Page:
When most people think of a lemon, they think of the classic oblong yellow citrus fruit that is sour and highly acidic. There are some varieties that have yellow and green leaves and fruit. Variegated lemons were developed through cultivation of bud mutations in 1911 at the Chase Eureka lemon grove in California, according to the University of California at Riverside's Citrus Variety Collection.
There are two general classes of variegated lemon plants. One are lemon plants that have variegated leaves only. The other are lemon plants that have variegated fruit. The second type usually also has variegated leaves. The fruit from these two types of trees is as usable as from any other lemon tree.
Variegated lemons are not commonly grown commercially. These plants, especially trees with variegated fruit, can be hard to find. If you can't find them in your local nurseries, ask if the nursery can order the trees. If they have no source, a number of nurseries with websites will ship nationwide. When ordering a tree from another state, speak with them first to find out if the tree will grow outdoors in your climate or will need to be grown in a container.
There are a number of types of variegated lemon trees. 'Citrus Pink' is a variegated lemon plant that has highly variegated fruit with pink flesh. Another variegated fruit lemon plant is the 'Pink Eureka.' This plant also produces lemons with variegated yellow and green skin and pink flesh. Some cultivars of the 'Pink Eureka' have variegated leaves, but yellow fruit with pink flesh.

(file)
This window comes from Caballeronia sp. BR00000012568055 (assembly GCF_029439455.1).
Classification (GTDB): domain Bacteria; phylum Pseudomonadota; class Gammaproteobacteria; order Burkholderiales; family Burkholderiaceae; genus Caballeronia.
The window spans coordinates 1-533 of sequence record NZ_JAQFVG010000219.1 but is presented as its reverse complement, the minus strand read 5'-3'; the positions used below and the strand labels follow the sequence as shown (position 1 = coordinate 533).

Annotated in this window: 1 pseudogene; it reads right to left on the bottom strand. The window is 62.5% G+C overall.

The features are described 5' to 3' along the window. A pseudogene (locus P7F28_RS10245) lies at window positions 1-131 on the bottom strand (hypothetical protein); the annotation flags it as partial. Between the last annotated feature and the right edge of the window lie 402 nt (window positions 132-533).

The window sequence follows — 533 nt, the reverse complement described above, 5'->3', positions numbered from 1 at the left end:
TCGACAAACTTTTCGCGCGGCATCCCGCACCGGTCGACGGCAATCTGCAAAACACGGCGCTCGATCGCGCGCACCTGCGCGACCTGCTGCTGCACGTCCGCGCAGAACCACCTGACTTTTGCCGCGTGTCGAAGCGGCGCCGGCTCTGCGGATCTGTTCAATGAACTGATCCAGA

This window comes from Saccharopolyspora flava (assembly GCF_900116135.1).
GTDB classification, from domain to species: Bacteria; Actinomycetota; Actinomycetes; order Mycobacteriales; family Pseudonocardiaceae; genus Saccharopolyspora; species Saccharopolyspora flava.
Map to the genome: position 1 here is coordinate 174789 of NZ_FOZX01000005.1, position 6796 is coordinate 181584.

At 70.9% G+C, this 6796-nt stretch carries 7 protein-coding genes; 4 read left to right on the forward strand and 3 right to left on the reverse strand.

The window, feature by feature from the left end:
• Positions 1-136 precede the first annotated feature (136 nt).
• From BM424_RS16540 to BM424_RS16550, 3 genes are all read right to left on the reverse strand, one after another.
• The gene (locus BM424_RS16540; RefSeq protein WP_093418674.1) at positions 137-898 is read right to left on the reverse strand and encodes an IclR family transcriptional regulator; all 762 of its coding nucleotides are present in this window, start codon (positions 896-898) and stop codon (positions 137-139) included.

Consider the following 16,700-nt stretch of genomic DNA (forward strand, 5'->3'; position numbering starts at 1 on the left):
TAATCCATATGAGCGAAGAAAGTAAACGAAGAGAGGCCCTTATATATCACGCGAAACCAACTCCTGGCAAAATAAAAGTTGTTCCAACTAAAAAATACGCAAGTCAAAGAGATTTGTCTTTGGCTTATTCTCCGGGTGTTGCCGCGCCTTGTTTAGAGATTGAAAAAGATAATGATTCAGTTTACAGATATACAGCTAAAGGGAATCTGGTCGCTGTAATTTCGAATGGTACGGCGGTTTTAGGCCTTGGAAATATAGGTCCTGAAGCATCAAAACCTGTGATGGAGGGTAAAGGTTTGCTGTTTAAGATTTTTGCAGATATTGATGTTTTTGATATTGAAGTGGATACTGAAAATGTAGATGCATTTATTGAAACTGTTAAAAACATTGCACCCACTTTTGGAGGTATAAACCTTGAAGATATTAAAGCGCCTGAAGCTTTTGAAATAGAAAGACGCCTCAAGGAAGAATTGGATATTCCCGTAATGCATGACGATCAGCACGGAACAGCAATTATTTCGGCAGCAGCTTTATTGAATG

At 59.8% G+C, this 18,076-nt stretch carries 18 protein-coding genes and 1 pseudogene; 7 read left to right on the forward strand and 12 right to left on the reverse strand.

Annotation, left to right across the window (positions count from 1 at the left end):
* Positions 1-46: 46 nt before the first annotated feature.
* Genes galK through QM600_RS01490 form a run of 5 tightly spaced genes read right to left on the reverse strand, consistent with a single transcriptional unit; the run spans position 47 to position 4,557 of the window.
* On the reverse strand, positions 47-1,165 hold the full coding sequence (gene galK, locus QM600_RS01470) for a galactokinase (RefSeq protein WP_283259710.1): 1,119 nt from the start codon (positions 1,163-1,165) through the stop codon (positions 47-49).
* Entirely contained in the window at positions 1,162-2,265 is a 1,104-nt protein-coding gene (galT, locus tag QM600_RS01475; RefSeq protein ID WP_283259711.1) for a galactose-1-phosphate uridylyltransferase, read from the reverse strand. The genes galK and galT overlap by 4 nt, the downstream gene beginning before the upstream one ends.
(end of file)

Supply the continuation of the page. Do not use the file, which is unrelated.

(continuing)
Variegated lemon plants, both with variegated leaves and variegated fruit, are usually planted for ornamental value. They are unique and unusual trees that are not very common. Slices from variegated lemon fruit can add unusual visual interest to drinks and dishes. The pink flesh of these lemons can also make uniquely colored drinks like pink lemonade.
If you live in a zone colder than U.S. Department of Agriculture hardiness zone 9b, you will need to grow your variegated lemons in pots. Lemons will suffer damage if exposed to temperatures lower than 25 degree F. If you live in zone 9b and are expecting unseasonably cold temperatures, cover your plants with plastic to help hold the heat in during brief cold snaps.